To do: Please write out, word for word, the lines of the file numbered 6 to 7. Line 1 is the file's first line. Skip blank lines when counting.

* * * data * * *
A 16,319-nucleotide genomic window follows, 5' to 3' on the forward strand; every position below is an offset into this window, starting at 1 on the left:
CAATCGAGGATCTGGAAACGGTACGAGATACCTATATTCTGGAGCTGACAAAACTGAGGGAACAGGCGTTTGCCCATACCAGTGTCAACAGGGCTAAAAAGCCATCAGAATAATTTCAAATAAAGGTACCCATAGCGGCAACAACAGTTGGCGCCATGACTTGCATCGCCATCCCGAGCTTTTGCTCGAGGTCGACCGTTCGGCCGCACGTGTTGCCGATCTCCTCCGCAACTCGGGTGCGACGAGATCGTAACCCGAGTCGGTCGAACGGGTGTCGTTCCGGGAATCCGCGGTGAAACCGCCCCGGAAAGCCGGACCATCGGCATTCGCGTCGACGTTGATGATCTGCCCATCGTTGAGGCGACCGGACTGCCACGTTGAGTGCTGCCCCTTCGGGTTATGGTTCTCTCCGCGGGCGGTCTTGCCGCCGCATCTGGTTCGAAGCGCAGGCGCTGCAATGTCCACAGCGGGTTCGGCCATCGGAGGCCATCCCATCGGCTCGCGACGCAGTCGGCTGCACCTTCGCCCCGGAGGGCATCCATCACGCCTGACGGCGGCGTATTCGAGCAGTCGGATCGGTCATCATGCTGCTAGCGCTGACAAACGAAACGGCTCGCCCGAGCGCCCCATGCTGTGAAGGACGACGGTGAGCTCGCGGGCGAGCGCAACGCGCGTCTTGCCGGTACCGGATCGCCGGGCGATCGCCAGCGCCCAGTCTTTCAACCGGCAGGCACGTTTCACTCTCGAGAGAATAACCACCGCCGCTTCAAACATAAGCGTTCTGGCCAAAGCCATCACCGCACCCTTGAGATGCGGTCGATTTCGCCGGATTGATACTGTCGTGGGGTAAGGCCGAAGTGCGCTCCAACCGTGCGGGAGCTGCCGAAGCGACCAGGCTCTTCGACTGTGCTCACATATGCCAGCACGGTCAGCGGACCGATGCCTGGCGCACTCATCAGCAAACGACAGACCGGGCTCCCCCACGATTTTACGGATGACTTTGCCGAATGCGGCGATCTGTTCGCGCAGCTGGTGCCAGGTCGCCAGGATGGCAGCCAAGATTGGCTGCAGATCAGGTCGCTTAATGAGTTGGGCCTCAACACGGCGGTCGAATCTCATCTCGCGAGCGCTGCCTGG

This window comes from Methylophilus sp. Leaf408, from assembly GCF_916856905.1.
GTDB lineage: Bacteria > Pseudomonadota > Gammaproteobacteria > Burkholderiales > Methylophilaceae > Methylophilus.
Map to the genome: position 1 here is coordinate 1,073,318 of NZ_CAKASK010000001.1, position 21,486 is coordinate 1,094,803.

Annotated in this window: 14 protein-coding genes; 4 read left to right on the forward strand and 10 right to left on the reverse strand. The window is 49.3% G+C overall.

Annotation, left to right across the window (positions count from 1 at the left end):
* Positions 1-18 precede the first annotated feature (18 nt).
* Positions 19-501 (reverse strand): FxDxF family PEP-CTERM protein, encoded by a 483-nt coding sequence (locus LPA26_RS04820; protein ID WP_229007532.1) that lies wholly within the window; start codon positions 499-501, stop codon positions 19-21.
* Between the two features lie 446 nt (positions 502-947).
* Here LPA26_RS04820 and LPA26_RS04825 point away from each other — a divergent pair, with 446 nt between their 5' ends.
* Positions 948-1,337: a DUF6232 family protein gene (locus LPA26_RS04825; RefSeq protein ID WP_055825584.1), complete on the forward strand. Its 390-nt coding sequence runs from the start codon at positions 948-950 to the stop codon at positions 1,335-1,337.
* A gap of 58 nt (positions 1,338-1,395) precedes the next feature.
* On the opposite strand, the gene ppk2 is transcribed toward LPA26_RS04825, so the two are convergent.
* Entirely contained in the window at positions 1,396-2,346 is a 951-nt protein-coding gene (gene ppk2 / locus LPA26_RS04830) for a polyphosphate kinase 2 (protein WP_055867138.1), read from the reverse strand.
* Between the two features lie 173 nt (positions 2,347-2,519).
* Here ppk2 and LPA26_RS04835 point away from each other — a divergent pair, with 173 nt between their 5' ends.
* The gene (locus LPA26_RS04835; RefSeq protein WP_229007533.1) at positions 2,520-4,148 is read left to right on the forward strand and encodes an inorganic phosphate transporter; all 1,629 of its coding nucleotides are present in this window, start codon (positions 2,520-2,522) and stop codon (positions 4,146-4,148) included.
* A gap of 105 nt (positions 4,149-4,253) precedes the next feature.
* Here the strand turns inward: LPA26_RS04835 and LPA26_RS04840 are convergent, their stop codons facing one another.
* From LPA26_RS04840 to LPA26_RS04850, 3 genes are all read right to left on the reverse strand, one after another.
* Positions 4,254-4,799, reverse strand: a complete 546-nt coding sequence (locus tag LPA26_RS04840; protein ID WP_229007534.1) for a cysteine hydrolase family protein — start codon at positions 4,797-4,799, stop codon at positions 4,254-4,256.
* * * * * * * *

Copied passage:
Annotated in this window: 14 protein-coding genes; 4 read left to right on the forward strand and 10 right to left on the reverse strand. The window is 49.3% G+C overall.

Annotation, left to right across the window (positions count from 1 at the left end):